I'm going to start a new nutrition movement. I'll call it "eating food". Maybe I'll get a book deal #probablynot @leanlizzy @CapeCodDesigns— Kerryn Woods (@kerrynwoods) January 11, 2014
This time of year makes me cross. No, I don't mean the long-awaited but quite extreme heat wave that we're finally getting here in Melbourne. I mean the explosion of New Year misguided, dangerous or just plain wrong nutrition advice in my social media news feeds. Not to mention in newspapers, magazines and as a topic of conversation in offices everywhere.
Yes, it's January and you know what that means: everybody and their dog is On A Diet. *sigh*
OK, so you need to lose some Christmas kilos. Here's what NOT to do.
DON'T waste your money on pills or potions that promise fast fat loss. They're a scam.
DON'T jump back into that old program that you've used umpteen times in the past, because clearly it ain't working.
DON'T take advice from your mum's next-door-neighbour's cousin who had great success with the Fast Weight Loss for People With More Money Than Sense program
DON'T follow any program that: excludes food groups; uses "learn about the FIVE FOODS YOU SHOULD NOT EAT to lose weight!" as a marketing ploy; that involves compulsory purchase of expensive "super foods" or supplements; that involves skipping meals or replacing them with liquid "meals" or that declares that one food (sugar/wheat/meat/whatever) is the cause of the world obesity epidemic.
I'm sick and tired and frankly saddened by the number of people I talk to who have jumped from one diet to another over the years and are now battling body image issues, an eating disorder or physical health problems as a result.
Most of the claims made by various nutrition (self-appointed) gurus have zero scientific basis to back them up. Some of them are just plain stupid. Witness these gems:
Gluten is a type of glue. Um... actually, I'm pretty sure it's a protein.
Lettuce is high in sugar. No. So much stupid in one person. Ugh.
You need to eat only low-carb fruits. All fruits are predominantly carbs. They also pack a vitamin, mineral and fibre punch, so yay, fruits!
You won't lose weight unless you cut out fat/carbs/sugar/wheat/whatever. Fat loss is a result of caloric deficit. You can eat any types of foods and still lose weight if your total food intake is less calories than your energy output.
Just eat clean. What even IS that? As Liz pointed out the other day, it means different things to different people. It might be sensible... or it might not, depending on your interpretation. Please stop saying it, you sound like one of the crazy diet ninnies.
Wheat will make you senile. Sugar causes cancer. Blah, blah, blah. Aargh. AARGH!
Here's what I've learned, from actual science and actual experience:
You could lose weight eating McDonalds, so the weight loss link to any one food or food group is spurious (Just so we're clear, I'm not recommending you do that, OK?). If you reduce calories to below the amount you actually require, you will lose weight. If you eat more calories than you need, you will gain weight. It's simple maths.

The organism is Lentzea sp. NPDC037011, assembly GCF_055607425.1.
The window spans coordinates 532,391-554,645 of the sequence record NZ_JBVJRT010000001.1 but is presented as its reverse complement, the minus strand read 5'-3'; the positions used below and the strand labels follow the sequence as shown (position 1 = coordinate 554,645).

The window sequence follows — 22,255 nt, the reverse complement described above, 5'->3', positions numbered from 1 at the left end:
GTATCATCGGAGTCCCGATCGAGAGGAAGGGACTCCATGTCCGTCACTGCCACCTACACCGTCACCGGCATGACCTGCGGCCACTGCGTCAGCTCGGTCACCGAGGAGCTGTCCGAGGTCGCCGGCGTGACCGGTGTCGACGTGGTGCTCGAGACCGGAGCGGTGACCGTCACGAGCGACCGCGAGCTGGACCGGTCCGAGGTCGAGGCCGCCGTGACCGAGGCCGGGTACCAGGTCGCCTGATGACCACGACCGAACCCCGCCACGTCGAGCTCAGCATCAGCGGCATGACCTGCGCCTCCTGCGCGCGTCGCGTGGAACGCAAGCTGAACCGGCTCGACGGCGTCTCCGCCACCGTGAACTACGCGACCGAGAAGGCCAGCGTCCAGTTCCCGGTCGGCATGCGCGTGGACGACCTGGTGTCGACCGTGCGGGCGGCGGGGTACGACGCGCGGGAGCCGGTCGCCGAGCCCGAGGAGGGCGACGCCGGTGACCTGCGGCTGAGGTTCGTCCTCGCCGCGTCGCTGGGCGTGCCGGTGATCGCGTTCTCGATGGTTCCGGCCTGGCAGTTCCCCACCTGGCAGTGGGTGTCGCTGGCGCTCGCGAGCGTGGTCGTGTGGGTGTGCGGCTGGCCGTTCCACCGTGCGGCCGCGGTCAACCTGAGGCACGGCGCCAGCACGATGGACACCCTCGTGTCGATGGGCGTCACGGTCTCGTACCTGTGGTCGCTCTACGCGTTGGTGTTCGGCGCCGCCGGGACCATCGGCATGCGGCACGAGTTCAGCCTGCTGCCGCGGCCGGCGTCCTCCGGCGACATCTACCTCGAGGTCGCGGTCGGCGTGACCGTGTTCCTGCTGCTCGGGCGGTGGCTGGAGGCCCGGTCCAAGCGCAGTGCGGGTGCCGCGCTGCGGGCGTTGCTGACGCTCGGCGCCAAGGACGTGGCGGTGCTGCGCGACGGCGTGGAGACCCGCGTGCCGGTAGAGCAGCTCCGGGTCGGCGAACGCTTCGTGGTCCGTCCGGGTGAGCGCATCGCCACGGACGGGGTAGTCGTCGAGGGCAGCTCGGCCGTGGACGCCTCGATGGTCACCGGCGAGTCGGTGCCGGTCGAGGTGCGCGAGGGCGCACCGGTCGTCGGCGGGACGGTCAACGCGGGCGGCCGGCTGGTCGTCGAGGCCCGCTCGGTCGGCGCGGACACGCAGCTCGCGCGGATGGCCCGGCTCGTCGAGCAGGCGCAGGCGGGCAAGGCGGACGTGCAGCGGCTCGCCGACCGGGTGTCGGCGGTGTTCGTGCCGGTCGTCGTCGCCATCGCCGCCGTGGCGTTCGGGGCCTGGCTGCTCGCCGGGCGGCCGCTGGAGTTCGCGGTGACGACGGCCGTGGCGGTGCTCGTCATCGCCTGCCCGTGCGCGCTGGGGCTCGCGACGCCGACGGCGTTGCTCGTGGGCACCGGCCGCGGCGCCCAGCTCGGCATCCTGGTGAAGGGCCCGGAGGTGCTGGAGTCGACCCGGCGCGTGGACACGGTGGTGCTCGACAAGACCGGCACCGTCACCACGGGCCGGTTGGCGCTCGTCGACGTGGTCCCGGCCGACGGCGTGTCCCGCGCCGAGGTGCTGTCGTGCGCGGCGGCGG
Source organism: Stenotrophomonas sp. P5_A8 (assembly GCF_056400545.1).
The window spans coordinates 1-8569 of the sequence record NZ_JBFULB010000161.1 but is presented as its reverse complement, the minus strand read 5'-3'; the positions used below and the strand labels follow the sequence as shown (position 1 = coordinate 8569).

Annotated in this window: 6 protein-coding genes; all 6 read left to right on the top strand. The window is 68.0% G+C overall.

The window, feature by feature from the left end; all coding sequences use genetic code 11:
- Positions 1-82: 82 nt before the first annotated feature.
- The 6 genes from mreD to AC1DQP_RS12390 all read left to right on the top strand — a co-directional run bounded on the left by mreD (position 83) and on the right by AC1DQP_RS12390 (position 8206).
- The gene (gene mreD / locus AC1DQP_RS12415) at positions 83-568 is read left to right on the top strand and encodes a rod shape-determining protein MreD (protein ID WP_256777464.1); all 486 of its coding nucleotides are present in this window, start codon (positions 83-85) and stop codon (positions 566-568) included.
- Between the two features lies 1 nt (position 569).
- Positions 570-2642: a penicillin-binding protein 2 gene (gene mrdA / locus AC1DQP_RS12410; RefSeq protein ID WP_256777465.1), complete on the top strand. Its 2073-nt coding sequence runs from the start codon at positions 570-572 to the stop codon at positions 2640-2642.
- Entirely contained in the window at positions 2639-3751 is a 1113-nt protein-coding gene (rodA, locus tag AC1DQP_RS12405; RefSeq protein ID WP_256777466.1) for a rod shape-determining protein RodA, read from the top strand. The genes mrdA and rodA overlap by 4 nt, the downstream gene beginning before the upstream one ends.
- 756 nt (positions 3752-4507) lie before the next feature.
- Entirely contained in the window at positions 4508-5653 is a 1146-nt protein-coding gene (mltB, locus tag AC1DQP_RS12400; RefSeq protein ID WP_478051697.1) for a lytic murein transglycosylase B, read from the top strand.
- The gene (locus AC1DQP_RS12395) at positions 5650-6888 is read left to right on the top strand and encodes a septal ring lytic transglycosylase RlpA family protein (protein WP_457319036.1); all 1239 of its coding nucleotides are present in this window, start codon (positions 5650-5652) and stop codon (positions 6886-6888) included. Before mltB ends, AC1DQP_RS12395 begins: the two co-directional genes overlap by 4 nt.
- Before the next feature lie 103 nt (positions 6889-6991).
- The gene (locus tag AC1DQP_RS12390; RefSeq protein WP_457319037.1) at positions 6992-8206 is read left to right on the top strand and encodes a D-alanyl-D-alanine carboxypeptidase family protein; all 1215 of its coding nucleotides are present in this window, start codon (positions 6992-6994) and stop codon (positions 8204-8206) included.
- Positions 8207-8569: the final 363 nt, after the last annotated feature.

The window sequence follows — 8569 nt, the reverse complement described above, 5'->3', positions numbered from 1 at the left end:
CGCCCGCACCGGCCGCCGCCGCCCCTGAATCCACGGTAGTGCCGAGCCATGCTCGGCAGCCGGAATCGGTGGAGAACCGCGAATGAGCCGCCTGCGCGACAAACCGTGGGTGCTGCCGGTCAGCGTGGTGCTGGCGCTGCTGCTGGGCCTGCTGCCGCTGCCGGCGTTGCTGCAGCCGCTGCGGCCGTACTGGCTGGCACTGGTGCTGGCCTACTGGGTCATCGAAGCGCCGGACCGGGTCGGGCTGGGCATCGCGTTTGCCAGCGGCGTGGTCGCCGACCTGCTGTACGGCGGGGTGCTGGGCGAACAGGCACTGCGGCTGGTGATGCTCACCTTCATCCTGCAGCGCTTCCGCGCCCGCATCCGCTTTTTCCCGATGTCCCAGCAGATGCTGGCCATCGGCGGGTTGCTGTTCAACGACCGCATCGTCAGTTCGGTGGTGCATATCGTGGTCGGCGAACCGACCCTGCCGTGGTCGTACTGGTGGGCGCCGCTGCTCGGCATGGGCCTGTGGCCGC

We need a variety of foods for optimum health. Meat, fish, poultry, eggs, vegetables, fruit, nuts, seeds, grains, fats*... If you regularly only consume the same few veggies and fruit, you're doing yourself no favours. If you avoid grains and starches, you're doing so unnecessarily.
No "superfoods" will provide you with all the nutrients you need. Yes, things like chia seeds, goji berries and quinoa contain some important nutrients, but so do other, much cheaper foods. Like broccoli. Or blueberries. Or salmon, steak and potatoes.
Chocolate, cake and wine are a few of life's great pleasures. You absolutely CAN continue to eat those things and lose weight, get stronger and fitter, improve your health or whatever your goals may be. In my brief foray into figure bodybuilding competing, I feasted on pizza, scarfed down M & Ms and sipped a glass or two of wine on a regular basis. No, not daily... but every single week I worked in a treat or two. And our home-cooked Indian and Thai meals, plus potatoes, bread and whatever fruit I wanted were just part of my normal meals. Not to mention chocolate souffle omelettes. I got stupidly lean eating the same foods I normally eat, just in smaller amounts.
|52kg, full of energy and fuelled by chocolate souffles.|
So, what's my definition of healthy food? A wide variety of foods, in quantities that meet your personal nutrition goals, support your lifestyle, taste great and provide you with enjoyment. If you're struggling to stick to your current eating plan, feel as though you can't eat out at a restaurant or cafe, or find yourself harbouring feelings of resentment and deprivation, you need to take a long, hard look at what you're doing.
What works for you? And is it backed by real science?
*Obviously the exact foods you eat will depend on allergies, intolerances, whether you're vegetarian, personal likes and dislikes and so on.
For more sane advice on nutrition, check out these articles I came across recently:
Evidence Magazine: Why "Clean Eating" is a Myth.
The Atlantic: This is Your brain on Gluten - Warning: this is a bit of a long read, but worth it.
Foodwatch: Why Quitting Sugar Guarantees You'll Lose Weight